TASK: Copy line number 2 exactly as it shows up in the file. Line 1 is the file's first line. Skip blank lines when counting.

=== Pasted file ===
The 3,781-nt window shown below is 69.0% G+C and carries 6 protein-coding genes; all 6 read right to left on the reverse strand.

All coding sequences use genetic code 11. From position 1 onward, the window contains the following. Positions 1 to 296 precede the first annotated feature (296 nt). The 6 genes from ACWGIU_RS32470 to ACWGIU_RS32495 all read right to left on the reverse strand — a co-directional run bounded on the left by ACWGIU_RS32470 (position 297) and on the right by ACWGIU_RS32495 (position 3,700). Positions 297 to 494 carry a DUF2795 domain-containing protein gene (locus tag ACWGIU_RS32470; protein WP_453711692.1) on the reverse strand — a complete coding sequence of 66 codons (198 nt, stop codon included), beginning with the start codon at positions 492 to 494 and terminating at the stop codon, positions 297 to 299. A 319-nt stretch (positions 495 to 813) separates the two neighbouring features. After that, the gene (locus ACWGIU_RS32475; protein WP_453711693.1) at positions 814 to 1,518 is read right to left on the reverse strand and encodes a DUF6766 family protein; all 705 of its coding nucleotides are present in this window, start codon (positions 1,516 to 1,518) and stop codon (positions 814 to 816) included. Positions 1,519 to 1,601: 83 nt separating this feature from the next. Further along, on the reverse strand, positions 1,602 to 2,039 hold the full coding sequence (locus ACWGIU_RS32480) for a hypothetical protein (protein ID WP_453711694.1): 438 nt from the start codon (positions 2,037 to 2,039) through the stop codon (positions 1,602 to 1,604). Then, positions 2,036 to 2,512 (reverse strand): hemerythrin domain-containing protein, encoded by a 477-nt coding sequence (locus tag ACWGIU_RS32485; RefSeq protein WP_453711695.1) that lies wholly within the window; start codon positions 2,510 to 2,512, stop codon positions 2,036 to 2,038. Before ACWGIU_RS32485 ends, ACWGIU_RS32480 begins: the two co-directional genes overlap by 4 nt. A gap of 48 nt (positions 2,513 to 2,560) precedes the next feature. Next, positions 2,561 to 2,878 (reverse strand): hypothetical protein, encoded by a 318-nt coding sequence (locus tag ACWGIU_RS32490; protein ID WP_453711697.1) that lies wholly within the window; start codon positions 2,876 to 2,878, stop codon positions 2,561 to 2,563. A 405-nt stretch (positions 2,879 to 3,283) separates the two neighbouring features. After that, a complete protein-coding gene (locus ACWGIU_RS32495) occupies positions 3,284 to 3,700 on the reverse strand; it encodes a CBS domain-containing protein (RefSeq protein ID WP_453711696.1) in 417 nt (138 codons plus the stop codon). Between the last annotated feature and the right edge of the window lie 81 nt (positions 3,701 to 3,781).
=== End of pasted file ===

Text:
All coding sequences use genetic code 11. From position 1 onward, the window contains the following. Positions 1 to 296 precede the first annotated feature (296 nt). The 6 genes from ACWGIU_RS32470 to ACWGIU_RS32495 all read right to left on the reverse strand — a co-directional run bounded on the left by ACWGIU_RS32470 (position 297) and on the right by ACWGIU_RS32495 (position 3,700). Positions 297 to 494 carry a DUF2795 domain-containing protein gene (locus tag ACWGIU_RS32470; protein WP_453711692.1) on the reverse strand — a complete coding sequence of 66 codons (198 nt, stop codon included), beginning with the start codon at positions 492 to 494 and terminating at the stop codon, positions 297 to 299. A 319-nt stretch (positions 495 to 813) separates the two neighbouring features. After that, the gene (locus ACWGIU_RS32475; protein WP_453711693.1) at positions 814 to 1,518 is read right to left on the reverse strand and encodes a DUF6766 family protein; all 705 of its coding nucleotides are present in this window, start codon (positions 1,516 to 1,518) and stop codon (positions 814 to 816) included. Positions 1,519 to 1,601: 83 nt separating this feature from the next. Further along, on the reverse strand, positions 1,602 to 2,039 hold the full coding sequence (locus ACWGIU_RS32480) for a hypothetical protein (protein ID WP_453711694.1): 438 nt from the start codon (positions 2,037 to 2,039) through the stop codon (positions 1,602 to 1,604). Then, positions 2,036 to 2,512 (reverse strand): hemerythrin domain-containing protein, encoded by a 477-nt coding sequence (locus tag ACWGIU_RS32485; RefSeq protein WP_453711695.1) that lies wholly within the window; start codon positions 2,510 to 2,512, stop codon positions 2,036 to 2,038. Before ACWGIU_RS32485 ends, ACWGIU_RS32480 begins: the two co-directional genes overlap by 4 nt. A gap of 48 nt (positions 2,513 to 2,560) precedes the next feature. Next, positions 2,561 to 2,878 (reverse strand): hypothetical protein, encoded by a 318-nt coding sequence (locus tag ACWGIU_RS32490; protein ID WP_453711697.1) that lies wholly within the window; start codon positions 2,876 to 2,878, stop codon positions 2,561 to 2,563. A 405-nt stretch (positions 2,879 to 3,283) separates the two neighbouring features. After that, a complete protein-coding gene (locus ACWGIU_RS32495) occupies positions 3,284 to 3,700 on the reverse strand; it encodes a CBS domain-containing protein (RefSeq protein ID WP_453711696.1) in 417 nt (138 codons plus the stop codon). Between the last annotated feature and the right edge of the window lie 81 nt (positions 3,701 to 3,781).